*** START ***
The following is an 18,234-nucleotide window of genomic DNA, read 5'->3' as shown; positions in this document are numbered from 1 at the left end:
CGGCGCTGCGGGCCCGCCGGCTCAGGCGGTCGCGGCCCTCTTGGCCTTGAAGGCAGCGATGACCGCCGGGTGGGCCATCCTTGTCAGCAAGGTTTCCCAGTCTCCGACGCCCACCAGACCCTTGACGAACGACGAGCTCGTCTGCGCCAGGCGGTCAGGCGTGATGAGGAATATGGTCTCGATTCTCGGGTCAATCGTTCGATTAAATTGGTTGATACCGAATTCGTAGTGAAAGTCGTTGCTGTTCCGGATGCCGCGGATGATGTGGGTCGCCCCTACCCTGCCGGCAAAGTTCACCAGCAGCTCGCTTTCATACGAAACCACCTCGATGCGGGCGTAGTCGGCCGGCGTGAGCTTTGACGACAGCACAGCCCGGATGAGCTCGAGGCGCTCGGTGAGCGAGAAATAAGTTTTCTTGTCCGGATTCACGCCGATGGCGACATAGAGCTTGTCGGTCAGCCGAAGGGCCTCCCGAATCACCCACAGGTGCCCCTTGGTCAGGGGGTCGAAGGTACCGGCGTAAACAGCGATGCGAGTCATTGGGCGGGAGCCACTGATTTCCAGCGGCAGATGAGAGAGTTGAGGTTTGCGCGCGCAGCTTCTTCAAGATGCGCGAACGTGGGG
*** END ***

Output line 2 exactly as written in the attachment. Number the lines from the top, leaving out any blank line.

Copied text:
CGGCGCTGCGGGCCCGCCGGCTCAGGCGGTCGCGGCCCTCTTGGCCTTGAAGGCAGCGATGACCGCCGGGTGGGCCATCCTTGTCAGCAAGGTTTCCCAGTCTCCGACGCCCACCAGACCCTTGACGAACGACGAGCTCGTCTGCGCCAGGCGGTCAGGCGTGATGAGGAATATGGTCTCGATTCTCGGGTCAATCGTTCGATTAAATTGGTTGATACCGAATTCGTAGTGAAAGTCGTTGCTGTTCCGGATGCCGCGGATGATGTGGGTCGCCCCTACCCTGCCGGCAAAGTTCACCAGCAGCTCGCTTTCATACGAAACCACCTCGATGCGGGCGTAGTCGGCCGGCGTGAGCTTTGACGACAGCACAGCCCGGATGAGCTCGAGGCGCTCGGTGAGCGAGAAATAAGTTTTCTTGTCCGGATTCACGCCGATGGCGACATAGAGCTTGTCGGTCAGCCGAAGGGCCTCCCGAATCACCCACAGGTGCCCCTTGGTCAGGGGGTCGAAGGTACCGGCGTAAACAGCGATGCGAGTCATTGGGCGGGAGCCACTGATTTCCAGCGGCAGATGAGAGAGTTGAGGTTTGCGCGCGCAGCTTCTTCAAGATGCGCGAACGTGGGG